"I suppose--it was, Susan; but I don't think I'd have been strong enough--to make him strong."
"Yes, you would, if you'd been there. I reckon we're all goin' to learn to do a lot of things we never did before, now that the war has come."
"Yes, I know." A quivering pain swept across the young girl's face.
"Somehow, the war never seemed real to me before. 'T was jest somethin' 'way off--a lot of Dagoes an' Dutchmen, like the men what dug up the McGuires' frozen water-pipes last spring, fightin'. Not our kind of folks what talked English. Even when I read the papers, an' the awful things they did over there--it didn't seem as if 't was folks on our earth. It was like somethin' you read about in them old histronic days, or somethin' happenin' up on the moon, or on that plantation of Mars. Oh, of course, I knew John McGuire had gone; but somehow I never thought of him as fightin'--not with guns an' bloody gore, in spite of them letters of his. Some way, in my mind's eyes I always see him marchin' with flags flyin' an' folks cheerin'; an' I thought the war'd be over, anyhow, by the time he got there.
"But, now--! Why, now they're all gone--our own Teddy Somers, an' Tom Spencer, an' little Jacky Green that I used to hold on my knee. Some of 'em in France, an' some of 'em in them army canteens down to Ayer an' Texas an' everywhere. An' poor Tom's died already of pneumonia right here in our own land. An' now poor John McGuire! I tell you, Miss Dorothy, it brings it right home now to your own heart, where it hurts."
"It certainly does, Susan."
"An' let me tell you. What do you s'pose, more 'n anything else, made me see how really big it all is?"
"I don't know, Susan,"
"Well, I'll tell you. 'Twas because I couldn't write a poem on it."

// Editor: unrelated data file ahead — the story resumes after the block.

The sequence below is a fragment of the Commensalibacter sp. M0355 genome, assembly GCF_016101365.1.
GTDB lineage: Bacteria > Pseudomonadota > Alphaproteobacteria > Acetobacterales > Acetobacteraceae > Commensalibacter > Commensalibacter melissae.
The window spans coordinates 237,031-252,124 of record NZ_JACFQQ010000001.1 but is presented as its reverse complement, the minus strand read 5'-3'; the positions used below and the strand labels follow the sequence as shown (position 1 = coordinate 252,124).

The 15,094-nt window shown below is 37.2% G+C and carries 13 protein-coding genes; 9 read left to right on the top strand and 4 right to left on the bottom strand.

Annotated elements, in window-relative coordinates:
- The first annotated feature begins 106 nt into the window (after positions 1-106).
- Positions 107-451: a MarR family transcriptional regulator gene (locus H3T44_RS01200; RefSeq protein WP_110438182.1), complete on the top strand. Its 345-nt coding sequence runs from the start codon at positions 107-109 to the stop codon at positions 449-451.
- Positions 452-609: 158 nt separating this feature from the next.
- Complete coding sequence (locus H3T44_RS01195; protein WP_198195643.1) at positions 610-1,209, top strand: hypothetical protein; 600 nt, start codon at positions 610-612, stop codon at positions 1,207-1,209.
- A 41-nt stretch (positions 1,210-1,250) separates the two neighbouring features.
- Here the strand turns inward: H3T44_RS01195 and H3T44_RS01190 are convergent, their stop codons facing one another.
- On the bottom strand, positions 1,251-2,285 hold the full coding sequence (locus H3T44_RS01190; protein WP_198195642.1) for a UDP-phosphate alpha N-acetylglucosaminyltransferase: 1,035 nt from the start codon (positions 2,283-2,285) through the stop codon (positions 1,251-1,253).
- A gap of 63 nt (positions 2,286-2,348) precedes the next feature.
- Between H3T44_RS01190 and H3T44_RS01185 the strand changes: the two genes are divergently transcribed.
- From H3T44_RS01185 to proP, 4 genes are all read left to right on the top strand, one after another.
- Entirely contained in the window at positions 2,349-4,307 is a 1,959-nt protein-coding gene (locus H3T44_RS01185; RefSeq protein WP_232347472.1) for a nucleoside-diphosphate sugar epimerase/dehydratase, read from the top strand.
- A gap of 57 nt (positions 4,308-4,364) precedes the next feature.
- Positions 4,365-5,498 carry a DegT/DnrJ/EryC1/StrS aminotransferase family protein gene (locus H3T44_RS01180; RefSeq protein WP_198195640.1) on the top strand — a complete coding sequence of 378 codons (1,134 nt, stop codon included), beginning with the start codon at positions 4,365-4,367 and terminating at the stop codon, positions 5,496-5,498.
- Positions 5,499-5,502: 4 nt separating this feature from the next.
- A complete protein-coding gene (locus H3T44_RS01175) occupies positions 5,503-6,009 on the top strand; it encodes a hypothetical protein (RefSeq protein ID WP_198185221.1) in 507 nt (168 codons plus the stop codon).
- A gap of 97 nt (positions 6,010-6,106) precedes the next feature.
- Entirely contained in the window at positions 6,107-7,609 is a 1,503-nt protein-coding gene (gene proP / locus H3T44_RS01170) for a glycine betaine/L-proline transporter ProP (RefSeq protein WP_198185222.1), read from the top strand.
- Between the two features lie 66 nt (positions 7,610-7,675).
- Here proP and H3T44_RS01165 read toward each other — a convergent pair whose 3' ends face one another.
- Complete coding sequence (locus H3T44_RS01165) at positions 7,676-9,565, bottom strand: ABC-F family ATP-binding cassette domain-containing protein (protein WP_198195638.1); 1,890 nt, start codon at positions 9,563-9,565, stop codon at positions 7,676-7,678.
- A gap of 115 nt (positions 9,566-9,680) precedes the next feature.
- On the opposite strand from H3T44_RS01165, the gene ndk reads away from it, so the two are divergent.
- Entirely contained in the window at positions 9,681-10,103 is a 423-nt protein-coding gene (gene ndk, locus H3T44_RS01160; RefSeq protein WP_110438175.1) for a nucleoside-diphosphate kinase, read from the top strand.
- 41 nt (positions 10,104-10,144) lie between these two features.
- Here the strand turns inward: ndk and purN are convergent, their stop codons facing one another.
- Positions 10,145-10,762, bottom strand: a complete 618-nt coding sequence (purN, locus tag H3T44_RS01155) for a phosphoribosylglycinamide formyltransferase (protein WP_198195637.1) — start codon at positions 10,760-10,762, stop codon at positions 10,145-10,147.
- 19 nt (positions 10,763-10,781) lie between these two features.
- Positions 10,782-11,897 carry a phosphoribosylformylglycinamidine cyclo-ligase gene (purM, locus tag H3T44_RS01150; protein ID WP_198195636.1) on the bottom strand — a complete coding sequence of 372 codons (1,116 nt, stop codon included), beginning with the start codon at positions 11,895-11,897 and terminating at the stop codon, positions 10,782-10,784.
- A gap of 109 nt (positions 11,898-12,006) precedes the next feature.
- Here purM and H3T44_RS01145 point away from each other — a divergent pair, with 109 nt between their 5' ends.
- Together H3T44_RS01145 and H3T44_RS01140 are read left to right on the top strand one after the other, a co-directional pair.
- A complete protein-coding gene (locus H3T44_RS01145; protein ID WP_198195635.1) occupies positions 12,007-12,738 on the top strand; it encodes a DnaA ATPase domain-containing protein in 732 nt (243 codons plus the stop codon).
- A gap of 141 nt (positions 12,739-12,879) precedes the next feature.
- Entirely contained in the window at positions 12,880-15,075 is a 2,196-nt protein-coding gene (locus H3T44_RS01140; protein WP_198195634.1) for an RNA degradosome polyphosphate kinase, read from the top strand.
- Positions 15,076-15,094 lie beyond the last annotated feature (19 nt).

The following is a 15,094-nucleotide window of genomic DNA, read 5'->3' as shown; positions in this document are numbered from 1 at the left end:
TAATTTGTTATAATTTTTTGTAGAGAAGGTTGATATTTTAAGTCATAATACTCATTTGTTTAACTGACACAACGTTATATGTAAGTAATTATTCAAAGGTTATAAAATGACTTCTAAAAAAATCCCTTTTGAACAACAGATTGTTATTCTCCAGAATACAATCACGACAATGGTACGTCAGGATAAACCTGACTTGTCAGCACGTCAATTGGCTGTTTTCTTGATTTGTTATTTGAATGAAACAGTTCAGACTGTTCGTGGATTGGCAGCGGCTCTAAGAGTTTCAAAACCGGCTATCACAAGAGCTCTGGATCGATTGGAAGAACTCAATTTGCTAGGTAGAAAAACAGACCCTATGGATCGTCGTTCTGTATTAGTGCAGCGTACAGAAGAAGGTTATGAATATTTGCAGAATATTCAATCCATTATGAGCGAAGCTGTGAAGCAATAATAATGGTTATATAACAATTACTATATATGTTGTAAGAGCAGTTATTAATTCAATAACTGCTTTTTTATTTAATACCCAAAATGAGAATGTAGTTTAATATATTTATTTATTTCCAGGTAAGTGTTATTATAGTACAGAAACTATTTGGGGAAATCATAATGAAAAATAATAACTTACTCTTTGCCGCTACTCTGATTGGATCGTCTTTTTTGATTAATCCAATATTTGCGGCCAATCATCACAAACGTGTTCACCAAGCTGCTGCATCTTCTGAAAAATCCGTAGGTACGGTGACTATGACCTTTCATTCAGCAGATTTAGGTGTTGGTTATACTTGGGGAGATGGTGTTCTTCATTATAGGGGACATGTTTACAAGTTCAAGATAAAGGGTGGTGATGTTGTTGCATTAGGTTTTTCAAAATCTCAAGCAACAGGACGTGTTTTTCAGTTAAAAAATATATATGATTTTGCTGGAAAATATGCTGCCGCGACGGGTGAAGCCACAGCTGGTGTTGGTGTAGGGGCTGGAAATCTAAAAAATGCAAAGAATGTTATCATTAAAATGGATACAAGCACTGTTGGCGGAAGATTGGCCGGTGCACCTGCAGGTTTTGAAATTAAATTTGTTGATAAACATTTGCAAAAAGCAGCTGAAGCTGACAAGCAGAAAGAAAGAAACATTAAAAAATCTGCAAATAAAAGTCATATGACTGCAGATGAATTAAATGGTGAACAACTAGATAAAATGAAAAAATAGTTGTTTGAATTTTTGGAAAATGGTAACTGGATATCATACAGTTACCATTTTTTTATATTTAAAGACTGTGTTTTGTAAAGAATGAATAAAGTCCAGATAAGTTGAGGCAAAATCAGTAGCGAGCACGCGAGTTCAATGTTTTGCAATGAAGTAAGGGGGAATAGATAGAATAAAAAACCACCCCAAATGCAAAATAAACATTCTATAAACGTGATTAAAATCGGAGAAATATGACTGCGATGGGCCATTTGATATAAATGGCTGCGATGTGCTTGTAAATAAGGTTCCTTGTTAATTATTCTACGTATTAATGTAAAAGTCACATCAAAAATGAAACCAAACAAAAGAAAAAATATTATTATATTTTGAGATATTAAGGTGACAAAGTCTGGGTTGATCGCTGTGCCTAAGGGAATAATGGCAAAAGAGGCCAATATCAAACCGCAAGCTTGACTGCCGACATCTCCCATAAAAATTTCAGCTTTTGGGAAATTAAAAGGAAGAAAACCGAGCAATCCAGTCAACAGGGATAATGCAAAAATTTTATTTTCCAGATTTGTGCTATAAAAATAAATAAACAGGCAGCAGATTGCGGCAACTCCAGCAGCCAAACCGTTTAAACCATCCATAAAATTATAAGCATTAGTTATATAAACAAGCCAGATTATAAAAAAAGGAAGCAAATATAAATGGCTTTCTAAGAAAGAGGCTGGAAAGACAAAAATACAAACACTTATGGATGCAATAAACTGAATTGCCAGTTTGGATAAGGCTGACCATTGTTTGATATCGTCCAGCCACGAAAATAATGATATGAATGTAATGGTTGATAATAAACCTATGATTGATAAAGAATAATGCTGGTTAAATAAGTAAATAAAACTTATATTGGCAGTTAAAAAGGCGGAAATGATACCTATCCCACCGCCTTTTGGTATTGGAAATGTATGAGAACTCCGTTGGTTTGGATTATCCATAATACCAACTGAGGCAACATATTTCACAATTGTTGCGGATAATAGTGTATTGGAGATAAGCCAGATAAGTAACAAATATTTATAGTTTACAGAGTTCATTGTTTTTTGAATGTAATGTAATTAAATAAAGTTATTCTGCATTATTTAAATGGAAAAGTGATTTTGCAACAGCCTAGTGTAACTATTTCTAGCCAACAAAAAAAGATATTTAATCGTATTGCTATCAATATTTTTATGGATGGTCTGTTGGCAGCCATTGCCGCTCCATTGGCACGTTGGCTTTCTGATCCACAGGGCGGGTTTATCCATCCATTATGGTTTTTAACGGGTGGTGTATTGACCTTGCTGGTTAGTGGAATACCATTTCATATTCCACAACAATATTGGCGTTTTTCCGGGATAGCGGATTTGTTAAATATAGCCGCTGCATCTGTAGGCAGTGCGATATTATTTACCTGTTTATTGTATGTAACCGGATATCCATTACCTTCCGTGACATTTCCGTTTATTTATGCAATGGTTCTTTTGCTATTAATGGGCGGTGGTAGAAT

"Sure enough, Susan! I don't believe I've heard you make a rhyme to- day," smiled Miss Dorothy.
Susan sighed and shook her head.
"Yes, I know. I don't make 'em much now. Somehow they don't sing all the time in my heart, an' burst out natural-like, as they used to. I think them days when I tried so hard to sell my poems, an' couldn't, kinder took the jest out of poetizin' for me. Somehow, when you find out somethin' is invaluable to other folks, it gets so it's invaluable to you, I s'pose. Still, even now, when I set right down to it, I can 'most always write 'em right off 'most as quick as I used to. But I couldn't on this war. I tried it. But it jest wouldn't do. I begun it:
Oh, woe is me, said the bayonet, Oh, woe is me, said the sword.
Then the whole awful frightfulness of it an' the bigness of it seemed to swallow me up, an' I felt like a little pigment overtopped an' surrounded by great tall mountains of horror that were tumblin' down one after another on my head, an' bury in' me down so far an' deep that I couldn't say anything, only to moan, 'Oh, Lord, how long, oh, Lord, how long?' An' I knew then't was too big for me. I didn't try to write no more."
"I can see how you couldn't," faltered the girl, as she turned away. "I'm afraid--we're all going to find it--too big for us,"